The only thing for which 'twas worth to stay,
But forrow's dry; I'll flake it in the brook-
O well-a-day! how frightful pale I look!
"Care's a confumer," (fo the saying speaks ;)
The faying's true, I read it in my cheeks.
Fye! I'll be chearful, 'tis a fancied pain;
A flame fo conftant cannot meet disdain ;
I'll wash my face, and shake off foul despair;
My love is kind!-alas, I would fhe were!
• Well fays our parfon; and our parfon said,
"True love, and tithes, should ever well be paid,”
Sufan, from you my heart shall never roam,
If your's be wandering, quickly call it home,'
UPON VIEWING HER FINE CHIMNEY-PIECE OF SHELL
HE greedy merchant plows the fea for gain,
And rides exulting o'er the watery plain;
While howling tempefts, from their rocky bed,
Indignant break around his careful head.
The royal fleet the liquid waste explores,
And fpeaks in thunder to the trembling fhores;
The voice of wrath awak'd, the nations hear,
The vanquish'd hope, and the proud victors fear;
Those quit their chain, and thefe refign their palm,
While Britain's awful flag commands a calm.
The curious fage, nor gain nor fame pursues,
With other eyes the boiling deep he views;
Hangs o'er the cliff inquifitive to know
The fecret causes of it's ebb and flow;
Whence breathe the winds that ruffle it's smooth face,
Or ranks in claffes all the fishy race,
From those enormous monsters of the main,
Who in their world, like other tyrants, reign,
To the poor cockle-tribe, that humble band,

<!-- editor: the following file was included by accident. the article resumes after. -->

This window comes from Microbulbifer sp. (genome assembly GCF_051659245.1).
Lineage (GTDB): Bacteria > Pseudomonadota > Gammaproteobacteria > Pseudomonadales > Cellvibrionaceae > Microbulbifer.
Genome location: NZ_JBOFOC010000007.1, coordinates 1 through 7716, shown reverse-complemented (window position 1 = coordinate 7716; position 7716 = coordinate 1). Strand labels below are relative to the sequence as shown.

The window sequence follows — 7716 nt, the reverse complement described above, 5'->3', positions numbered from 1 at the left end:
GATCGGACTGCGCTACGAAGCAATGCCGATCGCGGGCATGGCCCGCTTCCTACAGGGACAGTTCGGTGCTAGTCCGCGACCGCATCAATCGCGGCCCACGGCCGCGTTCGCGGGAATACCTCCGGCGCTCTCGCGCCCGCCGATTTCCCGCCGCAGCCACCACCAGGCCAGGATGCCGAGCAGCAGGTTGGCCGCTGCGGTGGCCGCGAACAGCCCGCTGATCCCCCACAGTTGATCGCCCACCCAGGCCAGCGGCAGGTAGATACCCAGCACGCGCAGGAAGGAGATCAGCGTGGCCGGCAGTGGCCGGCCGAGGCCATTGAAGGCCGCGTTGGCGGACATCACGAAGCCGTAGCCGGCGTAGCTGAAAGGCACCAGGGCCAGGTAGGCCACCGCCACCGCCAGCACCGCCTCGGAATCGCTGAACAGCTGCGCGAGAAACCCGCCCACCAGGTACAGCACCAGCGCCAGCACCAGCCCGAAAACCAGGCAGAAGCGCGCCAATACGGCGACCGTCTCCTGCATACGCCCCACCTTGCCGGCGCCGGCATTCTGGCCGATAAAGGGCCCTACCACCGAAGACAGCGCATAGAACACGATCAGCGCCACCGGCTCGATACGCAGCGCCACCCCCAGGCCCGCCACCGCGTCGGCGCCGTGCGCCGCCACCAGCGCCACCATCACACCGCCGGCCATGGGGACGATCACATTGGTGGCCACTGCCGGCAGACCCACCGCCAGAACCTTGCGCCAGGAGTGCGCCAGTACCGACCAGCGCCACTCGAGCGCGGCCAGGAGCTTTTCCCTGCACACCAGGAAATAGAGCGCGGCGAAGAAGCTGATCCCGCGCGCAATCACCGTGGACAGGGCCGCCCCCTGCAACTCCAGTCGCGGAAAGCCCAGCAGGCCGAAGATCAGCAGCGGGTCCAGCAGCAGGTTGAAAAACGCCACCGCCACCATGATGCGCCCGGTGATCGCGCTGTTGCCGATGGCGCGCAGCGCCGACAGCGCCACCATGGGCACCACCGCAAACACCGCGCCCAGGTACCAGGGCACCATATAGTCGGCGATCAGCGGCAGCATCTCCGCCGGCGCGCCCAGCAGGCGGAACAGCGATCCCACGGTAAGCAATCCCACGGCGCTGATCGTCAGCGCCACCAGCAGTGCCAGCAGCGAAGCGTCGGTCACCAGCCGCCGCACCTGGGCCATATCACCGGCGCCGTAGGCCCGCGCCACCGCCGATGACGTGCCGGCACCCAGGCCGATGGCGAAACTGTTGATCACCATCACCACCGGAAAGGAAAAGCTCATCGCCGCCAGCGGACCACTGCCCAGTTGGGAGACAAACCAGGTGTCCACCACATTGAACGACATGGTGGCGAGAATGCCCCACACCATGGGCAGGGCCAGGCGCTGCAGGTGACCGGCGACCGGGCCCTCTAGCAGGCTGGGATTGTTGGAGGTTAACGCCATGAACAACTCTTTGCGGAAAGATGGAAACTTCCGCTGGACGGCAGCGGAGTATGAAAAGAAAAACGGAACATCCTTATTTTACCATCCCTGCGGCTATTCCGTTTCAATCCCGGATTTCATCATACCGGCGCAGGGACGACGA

Who cleave to rocks, or loiter on the ftrand.
Yet even their shells the Forming Hand divine
Has, with distinguish'd luftre, taught to fhine.
What bright enamel! and what various dyes!
What lively tints delight our wondering eyes!
Th' Almighty Painter glows in every line :
How mean, alas! is Raphael's bold defign,
And Titian's colouring, if compar'd to thine!
Juftly Supreme! let us thy power revere,
Thou fill'st all space! all-beauteous every where!
Thy rifing fun with blushes paints the morn;
Thy fhining lamps the face of night adorn;
Thy flowers the meads, thy nodding trees the hills;
The vales thy paftures green, and bubbling rills :
Thy coral groves, thy rocks that amber weep,
Deck all the gloomy manfions of the deep;
Thy yellow fands, diftinct with golden ore,
And these thy variegated fhells, the shore!
To all thy works fuch grandeur haft thou lent,
And fuch extravagance of ornament.
For the false traitor, man, this pomp and show ?
A scene fo
for us poor worms below?